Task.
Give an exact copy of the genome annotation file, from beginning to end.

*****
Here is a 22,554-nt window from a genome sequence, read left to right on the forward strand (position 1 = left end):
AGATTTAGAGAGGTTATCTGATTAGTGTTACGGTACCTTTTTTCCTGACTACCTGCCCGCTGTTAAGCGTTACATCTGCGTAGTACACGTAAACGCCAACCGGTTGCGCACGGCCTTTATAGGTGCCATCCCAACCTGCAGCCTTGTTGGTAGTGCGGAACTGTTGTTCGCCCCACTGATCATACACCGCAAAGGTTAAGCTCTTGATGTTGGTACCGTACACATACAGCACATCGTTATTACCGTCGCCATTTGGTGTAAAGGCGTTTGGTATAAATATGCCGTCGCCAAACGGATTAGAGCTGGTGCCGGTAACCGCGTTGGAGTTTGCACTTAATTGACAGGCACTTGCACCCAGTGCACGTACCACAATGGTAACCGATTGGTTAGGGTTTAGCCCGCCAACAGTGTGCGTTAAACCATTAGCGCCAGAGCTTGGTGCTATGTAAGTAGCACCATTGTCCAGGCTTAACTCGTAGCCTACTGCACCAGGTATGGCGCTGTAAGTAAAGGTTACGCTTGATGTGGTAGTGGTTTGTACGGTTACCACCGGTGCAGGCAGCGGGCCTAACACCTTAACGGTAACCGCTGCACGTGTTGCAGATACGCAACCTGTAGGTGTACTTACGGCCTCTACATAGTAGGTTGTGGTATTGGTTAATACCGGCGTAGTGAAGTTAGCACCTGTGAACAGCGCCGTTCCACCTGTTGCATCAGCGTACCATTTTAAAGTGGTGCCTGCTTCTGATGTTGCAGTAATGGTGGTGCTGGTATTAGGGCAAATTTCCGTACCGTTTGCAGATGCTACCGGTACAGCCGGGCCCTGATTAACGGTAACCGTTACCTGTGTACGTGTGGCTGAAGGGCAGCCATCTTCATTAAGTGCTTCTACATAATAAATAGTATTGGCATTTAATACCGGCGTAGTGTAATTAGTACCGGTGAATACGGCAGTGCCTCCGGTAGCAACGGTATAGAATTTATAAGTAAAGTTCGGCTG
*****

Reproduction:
Here is a 22,554-nt window from a genome sequence, read left to right on the forward strand (position 1 = left end):
AGATTTAGAGAGGTTATCTGATTAGTGTTACGGTACCTTTTTTCCTGACTACCTGCCCGCTGTTAAGCGTTACATCTGCGTAGTACACGTAAACGCCAACCGGTTGCGCACGGCCTTTATAGGTGCCATCCCAACCTGCAGCCTTGTTGGTAGTGCGGAACTGTTGTTCGCCCCACTGATCATACACCGCAAAGGTTAAGCTCTTGATGTTGGTACCGTACACATACAGCACATCGTTATTACCGTCGCCATTTGGTGTAAAGGCGTTTGGTATAAATATGCCGTCGCCAAACGGATTAGAGCTGGTGCCGGTAACCGCGTTGGAGTTTGCACTTAATTGACAGGCACTTGCACCCAGTGCACGTACCACAATGGTAACCGATTGGTTAGGGTTTAGCCCGCCAACAGTGTGCGTTAAACCATTAGCGCCAGAGCTTGGTGCTATGTAAGTAGCACCATTGTCCAGGCTTAACTCGTAGCCTACTGCACCAGGTATGGCGCTGTAAGTAAAGGTTACGCTTGATGTGGTAGTGGTTTGTACGGTTACCACCGGTGCAGGCAGCGGGCCTAACACCTTAACGGTAACCGCTGCACGTGTTGCAGATACGCAACCTGTAGGTGTACTTACGGCCTCTACATAGTAGGTTGTGGTATTGGTTAATACCGGCGTAGTGAAGTTAGCACCTGTGAACAGCGCCGTTCCACCTGTTGCATCAGCGTACCATTTTAAAGTGGTGCCTGCTTCTGATGTTGCAGTAATGGTGGTGCTGGTATTAGGGCAAATTTCCGTACCGTTTGCAGATGCTACCGGTACAGCCGGGCCCTGATTAACGGTAACCGTTACCTGTGTACGTGTGGCTGAAGGGCAGCCATCTTCATTAAGTGCTTCTACATAATAAATAGTATTGGCATTTAATACCGGCGTAGTGTAATTAGTACCGGTGAATACGGCAGTGCCTCCGGTAGCAACGGTATAGAATTTATAAGTAAAGTTCGGCTG